The author has been able to locate 12 "C.L. Dragoons" marked 3rd Model Dragoon revolvers. The first muster roll of the CLD's for the period ending December 31, 1861, shows that the company consisted of 105 enlisted men and 4 officers. Assuming that a 3rd Model Dragoon was purchased for each enlisted man, the survival of 12 of 105 3rd Model Dragoons would mean an 11.4% survival rate. This rate could reasonably be compared to the survival rate of the heavily used, and highly tracked Colt Walker model (Of the 1100 models manufactured, there are approximately 170 known survivors in collections today, which represents a survival rate of 15.4%). With the exception of the "C.L. Dragoons" marked Navy, the only guns that have been found with the "C.L. Dragoons" marking have been Colt 3rd Model Dragoons. This one model of marked guns, coupled with the reasonable 11.4% survival rate, supports the theory that all of the 105 enlisted men were armed with 3rd Model Dragoons rather than a mixture of guns.”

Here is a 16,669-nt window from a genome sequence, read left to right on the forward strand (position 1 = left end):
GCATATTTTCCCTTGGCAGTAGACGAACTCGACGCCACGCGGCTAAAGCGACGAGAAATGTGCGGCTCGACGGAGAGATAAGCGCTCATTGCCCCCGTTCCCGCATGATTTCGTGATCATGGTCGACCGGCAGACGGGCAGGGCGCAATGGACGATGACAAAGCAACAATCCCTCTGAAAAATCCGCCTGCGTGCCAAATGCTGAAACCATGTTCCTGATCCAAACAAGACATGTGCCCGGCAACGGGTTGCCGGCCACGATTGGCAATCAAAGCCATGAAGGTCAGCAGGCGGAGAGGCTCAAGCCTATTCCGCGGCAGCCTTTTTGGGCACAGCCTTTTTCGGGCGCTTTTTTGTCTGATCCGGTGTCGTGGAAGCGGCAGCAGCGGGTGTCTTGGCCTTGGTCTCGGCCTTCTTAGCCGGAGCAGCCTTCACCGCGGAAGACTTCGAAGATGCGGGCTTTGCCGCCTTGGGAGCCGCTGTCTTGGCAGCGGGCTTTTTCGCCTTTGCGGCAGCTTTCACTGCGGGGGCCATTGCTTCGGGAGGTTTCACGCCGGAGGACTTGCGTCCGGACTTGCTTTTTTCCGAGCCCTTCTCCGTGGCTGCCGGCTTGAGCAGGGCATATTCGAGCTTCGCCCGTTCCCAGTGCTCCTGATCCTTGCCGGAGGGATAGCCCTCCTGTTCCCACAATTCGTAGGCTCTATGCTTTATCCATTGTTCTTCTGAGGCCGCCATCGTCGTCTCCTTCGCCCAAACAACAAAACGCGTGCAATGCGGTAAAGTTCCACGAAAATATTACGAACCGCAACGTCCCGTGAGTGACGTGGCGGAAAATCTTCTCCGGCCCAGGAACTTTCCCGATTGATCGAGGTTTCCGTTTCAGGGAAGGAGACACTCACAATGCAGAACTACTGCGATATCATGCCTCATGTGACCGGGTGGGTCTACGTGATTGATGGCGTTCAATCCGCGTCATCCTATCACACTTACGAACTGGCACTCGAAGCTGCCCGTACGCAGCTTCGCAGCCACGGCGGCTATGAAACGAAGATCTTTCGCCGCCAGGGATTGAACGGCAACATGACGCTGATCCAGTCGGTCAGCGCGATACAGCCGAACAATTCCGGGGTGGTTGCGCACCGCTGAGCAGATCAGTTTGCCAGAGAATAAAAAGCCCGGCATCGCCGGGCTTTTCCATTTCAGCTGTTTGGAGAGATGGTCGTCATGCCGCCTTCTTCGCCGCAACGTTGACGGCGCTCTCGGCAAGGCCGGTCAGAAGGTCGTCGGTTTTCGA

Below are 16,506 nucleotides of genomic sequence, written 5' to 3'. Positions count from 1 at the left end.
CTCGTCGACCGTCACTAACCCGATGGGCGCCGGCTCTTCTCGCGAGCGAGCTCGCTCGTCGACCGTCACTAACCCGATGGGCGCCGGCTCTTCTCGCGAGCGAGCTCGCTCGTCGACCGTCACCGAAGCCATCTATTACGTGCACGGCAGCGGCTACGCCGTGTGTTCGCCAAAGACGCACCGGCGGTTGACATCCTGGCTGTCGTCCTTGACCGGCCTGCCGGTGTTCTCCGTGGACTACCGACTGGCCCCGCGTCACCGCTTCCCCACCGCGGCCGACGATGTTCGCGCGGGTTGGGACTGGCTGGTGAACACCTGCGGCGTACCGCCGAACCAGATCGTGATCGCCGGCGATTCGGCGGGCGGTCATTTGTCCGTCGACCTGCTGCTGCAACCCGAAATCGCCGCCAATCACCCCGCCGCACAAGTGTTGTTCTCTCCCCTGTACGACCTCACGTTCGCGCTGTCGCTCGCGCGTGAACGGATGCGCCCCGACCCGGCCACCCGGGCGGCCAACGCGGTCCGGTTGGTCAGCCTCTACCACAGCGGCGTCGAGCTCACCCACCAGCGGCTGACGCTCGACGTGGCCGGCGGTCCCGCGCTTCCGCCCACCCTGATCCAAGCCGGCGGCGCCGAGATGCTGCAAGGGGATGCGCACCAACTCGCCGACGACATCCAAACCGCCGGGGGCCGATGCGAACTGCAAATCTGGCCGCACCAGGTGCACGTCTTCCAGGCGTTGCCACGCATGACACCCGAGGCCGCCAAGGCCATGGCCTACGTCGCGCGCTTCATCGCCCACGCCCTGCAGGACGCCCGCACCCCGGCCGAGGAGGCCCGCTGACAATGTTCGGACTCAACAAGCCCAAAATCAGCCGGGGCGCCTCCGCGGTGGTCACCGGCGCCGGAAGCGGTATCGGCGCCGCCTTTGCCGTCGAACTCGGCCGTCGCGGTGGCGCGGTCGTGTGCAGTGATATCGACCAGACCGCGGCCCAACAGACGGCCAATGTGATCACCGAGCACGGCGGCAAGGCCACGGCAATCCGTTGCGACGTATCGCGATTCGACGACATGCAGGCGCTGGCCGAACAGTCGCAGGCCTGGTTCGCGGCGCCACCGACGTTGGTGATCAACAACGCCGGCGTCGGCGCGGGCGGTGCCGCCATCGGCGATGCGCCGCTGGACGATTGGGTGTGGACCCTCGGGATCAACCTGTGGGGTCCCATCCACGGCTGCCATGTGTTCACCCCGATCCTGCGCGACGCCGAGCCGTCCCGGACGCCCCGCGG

The Crocheron Dragoons were organized by its commander Robert W. Smith in Dallas County, Alabama. It was named after a prominent planter of that area Mr. John J. Crocheron, who purchased arms and equipment to outfit the company. The Crocheron Light Dragoons became a company in the 3rd Alabama Cavalry, known as Holloway’s Independent Scouts. After spending time on guard duty around Mobile and Pensacola they were selected by General Braxton Bragg to be his escort & courier company. They served as escorts and couriers for Bragg at Corinth, Perryville, Murfreesboro, Chickamauga, and Chattanooga. They remained as his escort company as long as he was commander of the Army of Tennessee. After Bragg’s departure both Generals Johnston and Hood selected them to remain as escorts. They were still officially part of the 3rd Alabama Cavalry but on detached duty. After General Hood was relieved, they were again selected by General Johnston to be his escort. They continued in this capacity until they surrendered with him in North Carolina.